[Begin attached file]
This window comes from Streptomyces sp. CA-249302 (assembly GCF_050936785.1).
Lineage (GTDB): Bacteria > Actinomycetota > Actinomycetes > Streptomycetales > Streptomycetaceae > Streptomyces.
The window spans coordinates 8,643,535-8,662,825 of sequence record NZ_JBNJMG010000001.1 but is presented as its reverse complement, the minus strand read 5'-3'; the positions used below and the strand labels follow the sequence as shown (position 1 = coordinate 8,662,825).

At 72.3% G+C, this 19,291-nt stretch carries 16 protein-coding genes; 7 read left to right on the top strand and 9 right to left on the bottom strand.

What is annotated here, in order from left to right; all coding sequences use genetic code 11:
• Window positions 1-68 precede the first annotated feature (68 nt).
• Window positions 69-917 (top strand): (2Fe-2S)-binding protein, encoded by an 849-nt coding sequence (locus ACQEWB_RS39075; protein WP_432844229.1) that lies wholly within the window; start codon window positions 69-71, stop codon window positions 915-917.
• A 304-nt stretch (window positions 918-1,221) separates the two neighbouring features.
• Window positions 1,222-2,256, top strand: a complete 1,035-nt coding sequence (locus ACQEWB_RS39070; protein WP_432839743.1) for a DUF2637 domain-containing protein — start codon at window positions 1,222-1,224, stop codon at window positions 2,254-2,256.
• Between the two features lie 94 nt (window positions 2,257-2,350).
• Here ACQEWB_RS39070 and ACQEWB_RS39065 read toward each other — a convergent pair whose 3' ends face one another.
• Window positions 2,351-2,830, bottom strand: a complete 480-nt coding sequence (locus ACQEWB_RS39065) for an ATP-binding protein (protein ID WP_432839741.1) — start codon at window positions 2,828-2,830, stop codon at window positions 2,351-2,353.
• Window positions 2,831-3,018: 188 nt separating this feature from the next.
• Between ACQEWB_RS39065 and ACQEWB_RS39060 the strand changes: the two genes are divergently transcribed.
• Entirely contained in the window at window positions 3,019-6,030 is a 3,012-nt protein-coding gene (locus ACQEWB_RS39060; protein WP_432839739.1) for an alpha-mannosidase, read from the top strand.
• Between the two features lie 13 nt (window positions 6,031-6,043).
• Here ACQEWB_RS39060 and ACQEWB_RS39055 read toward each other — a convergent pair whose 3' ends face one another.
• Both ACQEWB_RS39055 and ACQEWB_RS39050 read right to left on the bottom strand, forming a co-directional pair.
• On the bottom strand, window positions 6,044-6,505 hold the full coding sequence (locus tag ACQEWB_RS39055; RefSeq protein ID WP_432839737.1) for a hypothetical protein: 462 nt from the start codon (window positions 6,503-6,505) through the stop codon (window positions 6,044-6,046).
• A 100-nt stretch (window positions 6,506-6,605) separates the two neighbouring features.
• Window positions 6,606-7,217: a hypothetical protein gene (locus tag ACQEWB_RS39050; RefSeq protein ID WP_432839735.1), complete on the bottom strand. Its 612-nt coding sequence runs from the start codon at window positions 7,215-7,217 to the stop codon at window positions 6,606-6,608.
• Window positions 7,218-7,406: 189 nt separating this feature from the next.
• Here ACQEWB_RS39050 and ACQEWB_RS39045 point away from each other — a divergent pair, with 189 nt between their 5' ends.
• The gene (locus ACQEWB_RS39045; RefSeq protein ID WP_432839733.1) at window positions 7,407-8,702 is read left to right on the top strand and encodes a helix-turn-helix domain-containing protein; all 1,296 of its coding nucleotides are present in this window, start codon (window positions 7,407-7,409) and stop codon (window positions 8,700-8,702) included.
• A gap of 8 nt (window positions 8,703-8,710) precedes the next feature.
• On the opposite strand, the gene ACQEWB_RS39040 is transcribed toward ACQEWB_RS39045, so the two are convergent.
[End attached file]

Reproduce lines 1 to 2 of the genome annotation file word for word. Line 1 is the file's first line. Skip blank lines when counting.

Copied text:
This window comes from Streptomyces sp. CA-249302 (assembly GCF_050936785.1).
Lineage (GTDB): Bacteria > Actinomycetota > Actinomycetes > Streptomycetales > Streptomycetaceae > Streptomyces.